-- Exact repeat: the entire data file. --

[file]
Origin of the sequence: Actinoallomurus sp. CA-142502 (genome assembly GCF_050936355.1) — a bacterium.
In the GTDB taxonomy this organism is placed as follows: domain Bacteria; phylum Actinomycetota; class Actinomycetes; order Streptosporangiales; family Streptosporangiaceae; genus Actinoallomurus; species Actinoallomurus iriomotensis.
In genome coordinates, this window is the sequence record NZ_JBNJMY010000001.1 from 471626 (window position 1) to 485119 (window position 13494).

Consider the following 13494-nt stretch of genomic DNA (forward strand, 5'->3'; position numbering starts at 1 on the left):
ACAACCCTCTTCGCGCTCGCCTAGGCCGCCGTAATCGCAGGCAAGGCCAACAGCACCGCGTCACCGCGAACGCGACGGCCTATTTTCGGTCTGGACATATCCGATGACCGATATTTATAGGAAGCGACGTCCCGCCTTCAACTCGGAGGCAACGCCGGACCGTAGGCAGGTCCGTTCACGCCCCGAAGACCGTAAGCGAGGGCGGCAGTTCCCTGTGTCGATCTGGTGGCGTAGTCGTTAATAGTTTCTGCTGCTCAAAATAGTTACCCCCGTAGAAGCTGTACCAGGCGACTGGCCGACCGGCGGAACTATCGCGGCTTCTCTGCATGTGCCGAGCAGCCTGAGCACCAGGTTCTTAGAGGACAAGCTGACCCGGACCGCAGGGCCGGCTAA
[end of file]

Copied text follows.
Origin of the sequence: Actinoallomurus sp. CA-142502 (genome assembly GCF_050936355.1) — a bacterium.
In the GTDB taxonomy this organism is placed as follows: domain Bacteria; phylum Actinomycetota; class Actinomycetes; order Streptosporangiales; family Streptosporangiaceae; genus Actinoallomurus; species Actinoallomurus iriomotensis.
In genome coordinates, this window is the sequence record NZ_JBNJMY010000001.1 from 471626 (window position 1) to 485119 (window position 13494).

Consider the following 13494-nt stretch of genomic DNA (forward strand, 5'->3'; position numbering starts at 1 on the left):
ACAACCCTCTTCGCGCTCGCCTAGGCCGCCGTAATCGCAGGCAAGGCCAACAGCACCGCGTCACCGCGAACGCGACGGCCTATTTTCGGTCTGGACATATCCGATGACCGATATTTATAGGAAGCGACGTCCCGCCTTCAACTCGGAGGCAACGCCGGACCGTAGGCAGGTCCGTTCACGCCCCGAAGACCGTAAGCGAGGGCGGCAGTTCCCTGTGTCGATCTGGTGGCGTAGTCGTTAATAGTTTCTGCTGCTCAAAATAGTTACCCCCGTAGAAGCTGTACCAGGCGACTGGCCGACCGGCGGAACTATCGCGGCTTCTCTGCATGTGCCGAGCAGCCTGAGCACCAGGTTCTTAGAGGACAAGCTGACCCGGACCGCAGGGCCGGCTAA